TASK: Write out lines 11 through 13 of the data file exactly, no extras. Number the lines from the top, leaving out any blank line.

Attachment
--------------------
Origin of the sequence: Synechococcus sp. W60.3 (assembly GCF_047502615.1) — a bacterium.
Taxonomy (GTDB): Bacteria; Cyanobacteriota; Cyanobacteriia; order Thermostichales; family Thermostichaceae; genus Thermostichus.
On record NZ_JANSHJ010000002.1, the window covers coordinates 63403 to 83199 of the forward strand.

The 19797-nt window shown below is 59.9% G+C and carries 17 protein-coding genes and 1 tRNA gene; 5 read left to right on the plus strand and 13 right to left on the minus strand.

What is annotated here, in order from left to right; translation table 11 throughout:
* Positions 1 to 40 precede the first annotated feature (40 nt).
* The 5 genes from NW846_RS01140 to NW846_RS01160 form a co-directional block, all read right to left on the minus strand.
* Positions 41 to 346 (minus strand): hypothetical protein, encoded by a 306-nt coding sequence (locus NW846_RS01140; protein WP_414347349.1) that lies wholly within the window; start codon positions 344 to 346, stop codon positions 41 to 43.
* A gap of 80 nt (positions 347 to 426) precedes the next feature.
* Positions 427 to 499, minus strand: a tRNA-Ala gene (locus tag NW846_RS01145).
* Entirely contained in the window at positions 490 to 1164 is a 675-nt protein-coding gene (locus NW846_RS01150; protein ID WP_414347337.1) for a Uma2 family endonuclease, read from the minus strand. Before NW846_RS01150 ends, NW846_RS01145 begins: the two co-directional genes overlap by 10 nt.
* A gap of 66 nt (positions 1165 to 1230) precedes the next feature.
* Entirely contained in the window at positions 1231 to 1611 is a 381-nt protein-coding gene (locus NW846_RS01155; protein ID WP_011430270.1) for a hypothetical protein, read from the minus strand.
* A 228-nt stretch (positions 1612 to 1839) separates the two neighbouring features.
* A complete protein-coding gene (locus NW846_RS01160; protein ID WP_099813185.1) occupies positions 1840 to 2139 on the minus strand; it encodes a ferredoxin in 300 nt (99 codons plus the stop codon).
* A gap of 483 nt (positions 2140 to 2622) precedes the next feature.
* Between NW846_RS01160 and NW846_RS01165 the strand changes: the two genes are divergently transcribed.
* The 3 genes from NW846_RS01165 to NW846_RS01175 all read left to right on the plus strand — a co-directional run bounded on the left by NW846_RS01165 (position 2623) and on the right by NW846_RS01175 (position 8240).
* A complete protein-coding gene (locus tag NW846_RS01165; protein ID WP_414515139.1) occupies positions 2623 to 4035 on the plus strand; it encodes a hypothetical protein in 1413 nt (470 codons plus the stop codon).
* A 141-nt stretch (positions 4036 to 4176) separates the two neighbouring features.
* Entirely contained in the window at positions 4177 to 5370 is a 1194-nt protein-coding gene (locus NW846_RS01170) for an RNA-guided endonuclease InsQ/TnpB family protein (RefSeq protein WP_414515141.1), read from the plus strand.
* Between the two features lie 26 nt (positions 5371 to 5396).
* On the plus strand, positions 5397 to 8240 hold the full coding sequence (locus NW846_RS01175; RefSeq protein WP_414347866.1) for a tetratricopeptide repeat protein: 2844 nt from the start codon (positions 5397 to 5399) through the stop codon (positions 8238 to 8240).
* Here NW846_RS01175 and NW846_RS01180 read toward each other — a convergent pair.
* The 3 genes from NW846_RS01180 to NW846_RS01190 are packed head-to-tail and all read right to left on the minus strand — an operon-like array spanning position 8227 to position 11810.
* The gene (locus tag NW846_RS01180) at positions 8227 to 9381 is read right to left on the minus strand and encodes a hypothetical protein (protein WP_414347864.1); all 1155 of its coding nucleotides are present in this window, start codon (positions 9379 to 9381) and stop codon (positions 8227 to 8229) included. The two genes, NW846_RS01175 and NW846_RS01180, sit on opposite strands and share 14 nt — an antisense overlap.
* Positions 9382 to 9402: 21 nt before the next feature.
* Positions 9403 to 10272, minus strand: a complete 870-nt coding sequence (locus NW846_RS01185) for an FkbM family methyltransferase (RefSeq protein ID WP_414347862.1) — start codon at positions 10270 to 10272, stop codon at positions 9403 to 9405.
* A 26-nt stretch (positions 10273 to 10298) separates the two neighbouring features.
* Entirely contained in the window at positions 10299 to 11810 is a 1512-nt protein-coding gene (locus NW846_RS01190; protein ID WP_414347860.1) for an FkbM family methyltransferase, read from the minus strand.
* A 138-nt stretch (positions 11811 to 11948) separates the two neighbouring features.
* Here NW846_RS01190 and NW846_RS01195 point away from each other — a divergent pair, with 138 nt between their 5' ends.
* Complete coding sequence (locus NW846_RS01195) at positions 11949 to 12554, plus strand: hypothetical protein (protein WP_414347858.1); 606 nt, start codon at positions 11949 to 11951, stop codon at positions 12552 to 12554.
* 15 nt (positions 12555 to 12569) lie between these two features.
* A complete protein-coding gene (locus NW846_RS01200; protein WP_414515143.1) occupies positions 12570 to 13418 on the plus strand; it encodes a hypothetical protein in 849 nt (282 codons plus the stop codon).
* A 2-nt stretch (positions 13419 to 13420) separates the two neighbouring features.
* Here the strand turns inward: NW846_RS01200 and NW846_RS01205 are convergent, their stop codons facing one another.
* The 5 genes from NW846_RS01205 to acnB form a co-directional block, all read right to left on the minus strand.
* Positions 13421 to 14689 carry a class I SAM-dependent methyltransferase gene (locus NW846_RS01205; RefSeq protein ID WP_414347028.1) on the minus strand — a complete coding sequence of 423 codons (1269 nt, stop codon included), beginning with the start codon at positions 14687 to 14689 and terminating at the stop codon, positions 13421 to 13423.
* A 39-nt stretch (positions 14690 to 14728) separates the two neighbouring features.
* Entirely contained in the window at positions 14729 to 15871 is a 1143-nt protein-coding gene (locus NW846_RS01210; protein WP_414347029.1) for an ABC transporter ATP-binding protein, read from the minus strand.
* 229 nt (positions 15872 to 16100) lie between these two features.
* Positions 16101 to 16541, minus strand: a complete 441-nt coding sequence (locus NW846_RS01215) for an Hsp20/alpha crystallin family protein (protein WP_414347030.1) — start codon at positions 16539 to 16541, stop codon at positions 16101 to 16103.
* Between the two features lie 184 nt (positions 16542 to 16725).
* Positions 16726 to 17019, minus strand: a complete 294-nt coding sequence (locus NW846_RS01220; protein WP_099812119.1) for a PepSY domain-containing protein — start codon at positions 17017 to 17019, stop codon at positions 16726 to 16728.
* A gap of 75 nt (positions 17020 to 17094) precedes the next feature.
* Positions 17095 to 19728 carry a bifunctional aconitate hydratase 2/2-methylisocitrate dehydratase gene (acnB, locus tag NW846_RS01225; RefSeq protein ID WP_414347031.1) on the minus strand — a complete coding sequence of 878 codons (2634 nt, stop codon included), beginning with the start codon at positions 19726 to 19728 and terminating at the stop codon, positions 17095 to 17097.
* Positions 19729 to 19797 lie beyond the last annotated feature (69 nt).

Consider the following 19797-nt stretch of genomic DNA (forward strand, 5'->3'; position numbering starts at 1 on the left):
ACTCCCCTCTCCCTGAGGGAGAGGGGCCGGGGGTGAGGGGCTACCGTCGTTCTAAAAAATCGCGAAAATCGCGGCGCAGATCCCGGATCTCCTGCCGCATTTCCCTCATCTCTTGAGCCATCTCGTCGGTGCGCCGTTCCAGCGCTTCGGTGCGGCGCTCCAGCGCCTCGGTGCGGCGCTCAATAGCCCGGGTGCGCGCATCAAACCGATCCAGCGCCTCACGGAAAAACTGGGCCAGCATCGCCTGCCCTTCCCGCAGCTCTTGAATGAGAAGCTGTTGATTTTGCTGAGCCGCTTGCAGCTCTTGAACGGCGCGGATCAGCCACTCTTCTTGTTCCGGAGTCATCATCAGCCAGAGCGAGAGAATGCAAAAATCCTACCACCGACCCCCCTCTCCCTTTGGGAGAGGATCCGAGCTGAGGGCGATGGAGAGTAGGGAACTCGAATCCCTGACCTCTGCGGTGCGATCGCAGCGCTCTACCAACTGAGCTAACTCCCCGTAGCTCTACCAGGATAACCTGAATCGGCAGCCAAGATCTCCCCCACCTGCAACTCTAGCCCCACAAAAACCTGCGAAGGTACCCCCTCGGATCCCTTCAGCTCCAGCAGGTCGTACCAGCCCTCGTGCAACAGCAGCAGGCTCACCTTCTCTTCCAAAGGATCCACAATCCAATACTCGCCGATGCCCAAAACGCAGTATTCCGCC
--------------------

* Entirely contained in the window at positions 490 to 1164 is a 675-nt protein-coding gene (locus NW846_RS01150; protein ID WP_414347337.1) for a Uma2 family endonuclease, read from the minus strand. Before NW846_RS01150 ends, NW846_RS01145 begins: the two co-directional genes overlap by 10 nt.
* A gap of 66 nt (positions 1165 to 1230) precedes the next feature.
* Entirely contained in the window at positions 1231 to 1611 is a 381-nt protein-coding gene (locus NW846_RS01155; protein ID WP_011430270.1) for a hypothetical protein, read from the minus strand.